Thursday, February 18, 2021

SBO: Seize Back Onus – Focus on POCUS.

Image credit: Pexels
Authors:
Ahmed Mamdouh Taha Mostafa, MD; Kevin C. Welch, DO; and Max Cooper, MD RDMS
Originally published: Common Sense
January/February 2021

Case
A 76-year-old female with a past medical history of hypertension, obstructive sleep apnea, diverticulitis, fibromyalgia, osteoarthritis, depression, and renal cell carcinoma status post remote nephrectomy who presented to our ED with four days of intermittent, diffuse, crampy abdominal pain associated with nausea and non-bloody, non-bilious emesis, hiccoughs, and inability to tolerate PO.

On examination, vital signs were temperature of 98.3º F, pulse of 108 bpm, respiratory rate of 15, blood pressure 146/91 and oxygen saturation of 97% on room air. Significant findings on examination were mild, diffuse tenderness over the abdomen on palpation, which was soft, positive for bowel sounds on auscultation. Bedside ultrasound performed showed keyboard sign - plicae circularis on the interior aspect of the jejunal wall, “to-and-fro” motion, and dilated bowel loops raising suspicion for small bowel obstruction (SBO), which was confirmed by CT.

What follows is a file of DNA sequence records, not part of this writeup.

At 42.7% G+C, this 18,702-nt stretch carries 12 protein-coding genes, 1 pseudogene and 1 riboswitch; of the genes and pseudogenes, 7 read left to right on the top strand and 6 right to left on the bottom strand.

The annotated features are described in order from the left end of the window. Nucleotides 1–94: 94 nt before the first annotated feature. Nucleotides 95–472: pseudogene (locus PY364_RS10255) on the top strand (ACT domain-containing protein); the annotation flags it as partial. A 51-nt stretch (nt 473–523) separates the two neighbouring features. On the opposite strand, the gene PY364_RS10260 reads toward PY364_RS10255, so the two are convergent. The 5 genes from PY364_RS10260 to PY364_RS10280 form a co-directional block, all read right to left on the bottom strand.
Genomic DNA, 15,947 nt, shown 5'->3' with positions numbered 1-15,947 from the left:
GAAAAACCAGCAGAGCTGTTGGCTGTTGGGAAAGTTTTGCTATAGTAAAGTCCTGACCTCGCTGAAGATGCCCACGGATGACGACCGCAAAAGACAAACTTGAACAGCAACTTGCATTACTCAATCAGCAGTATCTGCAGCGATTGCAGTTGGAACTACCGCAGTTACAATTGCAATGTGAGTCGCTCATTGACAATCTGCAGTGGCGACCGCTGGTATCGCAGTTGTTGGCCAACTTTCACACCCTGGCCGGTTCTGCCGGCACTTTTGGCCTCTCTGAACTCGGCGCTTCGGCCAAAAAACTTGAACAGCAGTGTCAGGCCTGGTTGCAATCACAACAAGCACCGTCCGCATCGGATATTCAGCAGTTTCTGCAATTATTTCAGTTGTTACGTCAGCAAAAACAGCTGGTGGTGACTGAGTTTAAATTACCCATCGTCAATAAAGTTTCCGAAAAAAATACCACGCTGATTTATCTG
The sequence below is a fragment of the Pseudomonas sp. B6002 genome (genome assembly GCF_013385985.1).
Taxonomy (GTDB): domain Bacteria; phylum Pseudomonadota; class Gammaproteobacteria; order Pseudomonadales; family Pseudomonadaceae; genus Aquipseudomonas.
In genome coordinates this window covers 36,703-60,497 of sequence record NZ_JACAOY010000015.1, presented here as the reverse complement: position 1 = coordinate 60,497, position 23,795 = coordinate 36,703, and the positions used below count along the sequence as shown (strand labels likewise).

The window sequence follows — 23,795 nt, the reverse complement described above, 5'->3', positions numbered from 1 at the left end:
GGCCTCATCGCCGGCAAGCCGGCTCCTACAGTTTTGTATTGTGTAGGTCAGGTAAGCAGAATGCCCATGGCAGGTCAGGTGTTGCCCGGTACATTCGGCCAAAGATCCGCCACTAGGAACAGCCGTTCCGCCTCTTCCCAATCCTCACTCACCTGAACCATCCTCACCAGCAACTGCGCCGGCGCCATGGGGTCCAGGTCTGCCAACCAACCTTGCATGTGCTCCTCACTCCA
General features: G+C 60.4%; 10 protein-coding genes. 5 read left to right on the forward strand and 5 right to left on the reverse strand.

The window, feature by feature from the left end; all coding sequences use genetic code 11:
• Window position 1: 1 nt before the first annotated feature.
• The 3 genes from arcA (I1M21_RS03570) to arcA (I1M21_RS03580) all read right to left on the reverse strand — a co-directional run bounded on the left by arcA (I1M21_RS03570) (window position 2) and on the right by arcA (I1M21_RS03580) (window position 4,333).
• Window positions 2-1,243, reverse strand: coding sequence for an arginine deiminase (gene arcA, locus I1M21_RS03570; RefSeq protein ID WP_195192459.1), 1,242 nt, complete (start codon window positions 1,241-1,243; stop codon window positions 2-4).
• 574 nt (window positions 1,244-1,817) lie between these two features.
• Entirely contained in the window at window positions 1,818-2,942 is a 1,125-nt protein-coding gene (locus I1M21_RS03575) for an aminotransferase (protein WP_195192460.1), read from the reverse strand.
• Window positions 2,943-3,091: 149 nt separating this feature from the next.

Thursday, February 4, 2021

How to Be a Great Senior Resident

Image credit: Pexels
Author:
Alexandria Gregory, MD – AAEM/RSA Editor, Common Sense
Originally published: Common Sense
January/February 2021

Four months after the beginning of second year, I still feel weird being called a “senior resident.” It feels like just yesterday I was the intern, lowest on the totem pole, learning to navigate the flow of patient care and the ED. I didn’t expect July 1st to feel any different than the days prior when I walked into my shift, but I was wrong. Suddenly, it felt as if my attendings trusted me more, and now there were more junior doctors seeking my advice regularly. I am lucky to be at an institution that encourages independence and leadership early on, so even at the beginning of PGY-2, we are working senior shifts and running critical care pod shifts, helping to supervise interns and medical students while in those roles. Even in just a few months, I have learned a lot about what makes for a great senior resident and the qualities I hope to emulate. A great senior resident:

Thursday, January 21, 2021

Resident Journal Review: End-Tidal Carbon Dioxide Monitoring in Cardiopulmonary Resuscitation

Authors: Christianna Sim, MD MPH; Taylor Conrad, MD MS; Taylor M. Douglas, MD; Wesley Chan, MD
Editors: Kelly Maurelus, MD FAAEM and Kami Hu, MD FAAEM
Originally published: Common Sense
November/December 2020